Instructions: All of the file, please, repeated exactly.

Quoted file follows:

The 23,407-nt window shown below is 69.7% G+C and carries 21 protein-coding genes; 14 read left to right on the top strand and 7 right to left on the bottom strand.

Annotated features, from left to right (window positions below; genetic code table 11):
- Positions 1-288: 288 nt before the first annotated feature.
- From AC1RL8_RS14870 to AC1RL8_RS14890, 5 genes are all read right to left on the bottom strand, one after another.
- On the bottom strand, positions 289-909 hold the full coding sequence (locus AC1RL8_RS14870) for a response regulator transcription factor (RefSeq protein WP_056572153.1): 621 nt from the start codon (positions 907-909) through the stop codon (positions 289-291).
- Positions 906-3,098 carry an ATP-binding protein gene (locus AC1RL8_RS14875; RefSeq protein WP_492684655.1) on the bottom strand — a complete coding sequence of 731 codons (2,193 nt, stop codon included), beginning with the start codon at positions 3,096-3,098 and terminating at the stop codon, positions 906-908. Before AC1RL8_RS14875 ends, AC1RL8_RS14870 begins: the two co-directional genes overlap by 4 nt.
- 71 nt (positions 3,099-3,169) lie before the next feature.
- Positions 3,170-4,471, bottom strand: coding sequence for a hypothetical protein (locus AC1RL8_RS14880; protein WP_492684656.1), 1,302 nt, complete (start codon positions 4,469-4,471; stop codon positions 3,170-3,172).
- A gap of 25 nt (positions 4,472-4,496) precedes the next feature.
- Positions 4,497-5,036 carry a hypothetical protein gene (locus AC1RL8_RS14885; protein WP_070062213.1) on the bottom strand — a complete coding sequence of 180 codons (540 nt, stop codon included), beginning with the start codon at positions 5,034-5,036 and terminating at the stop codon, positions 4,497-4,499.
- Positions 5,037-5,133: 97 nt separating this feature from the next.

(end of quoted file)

The 23,407-nt window shown below is 69.7% G+C and carries 21 protein-coding genes; 14 read left to right on the top strand and 7 right to left on the bottom strand.

Annotated features, from left to right (window positions below; genetic code table 11):
- Positions 1-288: 288 nt before the first annotated feature.
- From AC1RL8_RS14870 to AC1RL8_RS14890, 5 genes are all read right to left on the bottom strand, one after another.
- On the bottom strand, positions 289-909 hold the full coding sequence (locus AC1RL8_RS14870) for a response regulator transcription factor (RefSeq protein WP_056572153.1): 621 nt from the start codon (positions 907-909) through the stop codon (positions 289-291).
- Positions 906-3,098 carry an ATP-binding protein gene (locus AC1RL8_RS14875; RefSeq protein WP_492684655.1) on the bottom strand — a complete coding sequence of 731 codons (2,193 nt, stop codon included), beginning with the start codon at positions 3,096-3,098 and terminating at the stop codon, positions 906-908. Before AC1RL8_RS14875 ends, AC1RL8_RS14870 begins: the two co-directional genes overlap by 4 nt.
- 71 nt (positions 3,099-3,169) lie before the next feature.
- Positions 3,170-4,471, bottom strand: coding sequence for a hypothetical protein (locus AC1RL8_RS14880; protein WP_492684656.1), 1,302 nt, complete (start codon positions 4,469-4,471; stop codon positions 3,170-3,172).
- A gap of 25 nt (positions 4,472-4,496) precedes the next feature.
- Positions 4,497-5,036 carry a hypothetical protein gene (locus AC1RL8_RS14885; protein WP_070062213.1) on the bottom strand — a complete coding sequence of 180 codons (540 nt, stop codon included), beginning with the start codon at positions 5,034-5,036 and terminating at the stop codon, positions 4,497-4,499.
- Positions 5,037-5,133: 97 nt separating this feature from the next.